1. Help inclusive businesses thrive by ensuring co-operative options are firmly embedded in UK business policy
  2. Do more to help workers gain greater ownership and control of their livelihoods
  3. Make sure communities have the tools to deal with the challenges they face together
  4. Encourage small players in the economy to co-operate more often for mutual advantage

How did the main political parties respond?

Labour will aim to double the size of the co-operative sector in the UK, putting it on a par with those in leading economies like Germany or the US.

The Liberal Democrats will support social investment, ensuring charities and social enterprises can access the support and finance they need to strengthen their governance and deliver innovative, sustainable solutions to challenges in their communities.

The Conservative Party will establish a law to allow employees to mutualise, where appropriate, within the public sector.

June

Co-operatives have shown resilience over the past year, according to the annual report on the sector.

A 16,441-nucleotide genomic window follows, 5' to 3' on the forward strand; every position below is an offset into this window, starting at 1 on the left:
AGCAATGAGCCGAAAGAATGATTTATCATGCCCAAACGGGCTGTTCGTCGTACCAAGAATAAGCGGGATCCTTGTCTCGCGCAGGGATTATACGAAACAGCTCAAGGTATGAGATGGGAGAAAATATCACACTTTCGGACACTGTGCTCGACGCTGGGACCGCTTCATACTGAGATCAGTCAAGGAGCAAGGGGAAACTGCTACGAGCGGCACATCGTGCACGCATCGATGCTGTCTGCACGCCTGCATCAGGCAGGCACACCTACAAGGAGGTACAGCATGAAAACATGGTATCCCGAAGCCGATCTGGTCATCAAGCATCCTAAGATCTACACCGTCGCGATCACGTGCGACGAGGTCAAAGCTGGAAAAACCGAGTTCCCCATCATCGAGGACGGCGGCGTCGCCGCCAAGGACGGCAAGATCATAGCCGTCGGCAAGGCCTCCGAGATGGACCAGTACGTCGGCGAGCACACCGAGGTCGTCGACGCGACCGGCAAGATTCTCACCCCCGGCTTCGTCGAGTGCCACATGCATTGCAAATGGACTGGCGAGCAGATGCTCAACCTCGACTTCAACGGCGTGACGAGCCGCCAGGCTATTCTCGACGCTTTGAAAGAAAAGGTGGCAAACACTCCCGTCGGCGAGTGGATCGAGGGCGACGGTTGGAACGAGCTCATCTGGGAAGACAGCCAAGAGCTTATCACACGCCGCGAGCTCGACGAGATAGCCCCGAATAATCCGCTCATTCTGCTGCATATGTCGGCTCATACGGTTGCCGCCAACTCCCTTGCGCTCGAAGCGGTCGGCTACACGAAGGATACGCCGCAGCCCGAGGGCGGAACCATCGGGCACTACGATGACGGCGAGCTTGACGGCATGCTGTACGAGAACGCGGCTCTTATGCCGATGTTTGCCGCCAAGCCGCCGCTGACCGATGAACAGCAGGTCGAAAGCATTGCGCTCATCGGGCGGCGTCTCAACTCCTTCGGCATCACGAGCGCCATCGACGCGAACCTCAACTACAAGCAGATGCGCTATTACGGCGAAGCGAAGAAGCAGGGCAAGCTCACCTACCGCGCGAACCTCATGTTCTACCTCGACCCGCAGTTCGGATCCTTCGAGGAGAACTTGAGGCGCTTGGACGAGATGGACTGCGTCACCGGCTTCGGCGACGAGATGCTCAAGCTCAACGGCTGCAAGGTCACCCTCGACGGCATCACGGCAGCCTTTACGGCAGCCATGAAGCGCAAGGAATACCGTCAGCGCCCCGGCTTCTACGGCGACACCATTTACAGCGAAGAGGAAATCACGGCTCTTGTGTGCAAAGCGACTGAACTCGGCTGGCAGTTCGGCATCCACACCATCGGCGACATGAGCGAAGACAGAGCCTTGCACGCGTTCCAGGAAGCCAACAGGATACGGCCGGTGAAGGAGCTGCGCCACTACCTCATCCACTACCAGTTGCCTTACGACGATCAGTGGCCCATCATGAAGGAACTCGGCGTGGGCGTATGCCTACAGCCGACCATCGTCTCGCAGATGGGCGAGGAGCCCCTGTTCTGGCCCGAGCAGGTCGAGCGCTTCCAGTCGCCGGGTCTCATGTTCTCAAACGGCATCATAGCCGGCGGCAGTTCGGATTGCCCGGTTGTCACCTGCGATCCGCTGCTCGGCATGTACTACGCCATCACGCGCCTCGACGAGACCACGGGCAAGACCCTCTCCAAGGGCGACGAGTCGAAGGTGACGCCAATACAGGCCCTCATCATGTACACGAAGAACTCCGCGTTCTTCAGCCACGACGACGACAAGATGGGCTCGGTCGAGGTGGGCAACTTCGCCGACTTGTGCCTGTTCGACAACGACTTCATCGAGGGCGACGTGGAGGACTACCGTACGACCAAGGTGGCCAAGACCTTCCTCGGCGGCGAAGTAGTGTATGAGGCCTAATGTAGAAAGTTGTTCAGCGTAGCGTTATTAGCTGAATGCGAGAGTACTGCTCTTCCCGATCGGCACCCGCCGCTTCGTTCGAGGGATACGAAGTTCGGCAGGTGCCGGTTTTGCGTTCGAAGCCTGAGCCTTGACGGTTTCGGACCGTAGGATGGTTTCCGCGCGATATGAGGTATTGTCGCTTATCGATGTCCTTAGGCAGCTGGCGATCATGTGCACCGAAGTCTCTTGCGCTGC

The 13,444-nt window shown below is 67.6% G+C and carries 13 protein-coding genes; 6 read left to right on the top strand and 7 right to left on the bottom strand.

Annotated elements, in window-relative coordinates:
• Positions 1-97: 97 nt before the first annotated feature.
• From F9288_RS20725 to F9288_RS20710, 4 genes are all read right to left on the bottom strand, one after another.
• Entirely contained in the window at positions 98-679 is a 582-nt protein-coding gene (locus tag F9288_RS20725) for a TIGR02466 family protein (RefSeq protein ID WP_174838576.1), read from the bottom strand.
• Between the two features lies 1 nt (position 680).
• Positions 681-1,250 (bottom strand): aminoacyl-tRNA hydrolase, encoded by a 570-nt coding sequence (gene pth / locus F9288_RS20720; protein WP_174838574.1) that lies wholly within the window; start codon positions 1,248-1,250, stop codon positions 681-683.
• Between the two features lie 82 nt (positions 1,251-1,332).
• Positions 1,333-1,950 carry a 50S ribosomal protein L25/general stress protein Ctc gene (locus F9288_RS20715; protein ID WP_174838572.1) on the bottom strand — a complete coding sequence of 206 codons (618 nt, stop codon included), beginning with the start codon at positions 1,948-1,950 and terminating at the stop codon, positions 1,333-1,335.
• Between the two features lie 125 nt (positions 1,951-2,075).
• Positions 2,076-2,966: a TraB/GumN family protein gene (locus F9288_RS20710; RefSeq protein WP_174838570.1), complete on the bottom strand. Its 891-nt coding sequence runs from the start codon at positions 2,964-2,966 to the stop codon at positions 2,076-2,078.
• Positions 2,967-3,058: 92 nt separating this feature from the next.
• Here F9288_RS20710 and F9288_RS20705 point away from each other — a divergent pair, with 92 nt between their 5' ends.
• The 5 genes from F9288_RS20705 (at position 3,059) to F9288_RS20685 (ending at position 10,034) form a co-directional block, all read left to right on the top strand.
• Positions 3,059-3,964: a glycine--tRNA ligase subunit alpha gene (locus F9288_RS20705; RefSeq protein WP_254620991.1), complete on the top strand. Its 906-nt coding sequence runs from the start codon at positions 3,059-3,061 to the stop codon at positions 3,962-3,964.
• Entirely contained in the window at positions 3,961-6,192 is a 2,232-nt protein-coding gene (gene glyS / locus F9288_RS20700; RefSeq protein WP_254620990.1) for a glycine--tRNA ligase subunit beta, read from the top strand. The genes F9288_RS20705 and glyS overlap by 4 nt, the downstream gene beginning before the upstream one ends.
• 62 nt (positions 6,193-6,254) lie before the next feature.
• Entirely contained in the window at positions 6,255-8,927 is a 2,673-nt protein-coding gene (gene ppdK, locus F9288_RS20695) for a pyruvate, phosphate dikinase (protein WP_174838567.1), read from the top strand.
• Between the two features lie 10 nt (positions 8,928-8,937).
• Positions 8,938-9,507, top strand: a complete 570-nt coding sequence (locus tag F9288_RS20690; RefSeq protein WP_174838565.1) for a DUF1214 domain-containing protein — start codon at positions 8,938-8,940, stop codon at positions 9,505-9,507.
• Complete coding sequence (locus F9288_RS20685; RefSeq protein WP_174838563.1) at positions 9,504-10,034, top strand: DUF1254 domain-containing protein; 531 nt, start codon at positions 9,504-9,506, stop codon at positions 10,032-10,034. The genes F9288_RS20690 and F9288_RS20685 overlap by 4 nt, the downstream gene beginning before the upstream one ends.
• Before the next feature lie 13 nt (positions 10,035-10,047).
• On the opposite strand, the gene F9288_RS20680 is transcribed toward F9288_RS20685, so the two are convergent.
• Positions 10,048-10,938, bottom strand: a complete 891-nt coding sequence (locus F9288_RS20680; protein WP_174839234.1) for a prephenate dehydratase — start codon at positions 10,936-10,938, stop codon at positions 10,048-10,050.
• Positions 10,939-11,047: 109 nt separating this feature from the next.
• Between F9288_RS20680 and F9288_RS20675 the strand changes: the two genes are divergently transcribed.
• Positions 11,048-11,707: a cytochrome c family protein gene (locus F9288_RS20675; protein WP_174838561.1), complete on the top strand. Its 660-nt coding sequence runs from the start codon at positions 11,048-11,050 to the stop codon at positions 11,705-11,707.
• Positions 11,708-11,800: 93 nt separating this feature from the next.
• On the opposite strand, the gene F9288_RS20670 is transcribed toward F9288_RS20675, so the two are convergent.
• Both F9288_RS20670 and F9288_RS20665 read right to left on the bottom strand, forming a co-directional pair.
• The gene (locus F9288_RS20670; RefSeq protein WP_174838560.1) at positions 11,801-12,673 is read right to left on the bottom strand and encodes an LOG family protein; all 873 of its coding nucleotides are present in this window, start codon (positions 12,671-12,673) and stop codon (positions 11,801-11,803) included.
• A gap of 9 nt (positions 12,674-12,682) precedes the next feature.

Co-operatives UK’s 2017 Co-operative Economy report reveals the UK’s co-op economy has a collective turnover of £35.7bn. The sector includes 13.6 million active members and 226,000 employees.

The Phone Co-op is to launch an initiative designed to “help drive the development of a more vibrant co-operative economy”. The Foundation for Co-operative Innovation aims to become a focal point for the wider co-op movement, complementing and supporting Co-operatives UK’s National Co-operative Development Strategy.

July

A radical strategy to grow the UK co-op sector and reshape the country’s economy on more participative lines was announced at Congress. Do It Ourselves aims for a 50% increase in public perception of co-ops as modern and innovative by 2027; a tripling of the rate of co-op start-ups and conversions; and evidence in place of positive social and environmental impact.

Welsh actor Michael Sheen has built up a formidable reputation on stage and screen – but he is also making a name for himself as a social activist, joining the call for a better economy. Mr Sheen believes co-operation is “one of the important tools to be able to move towards a fairer economy”.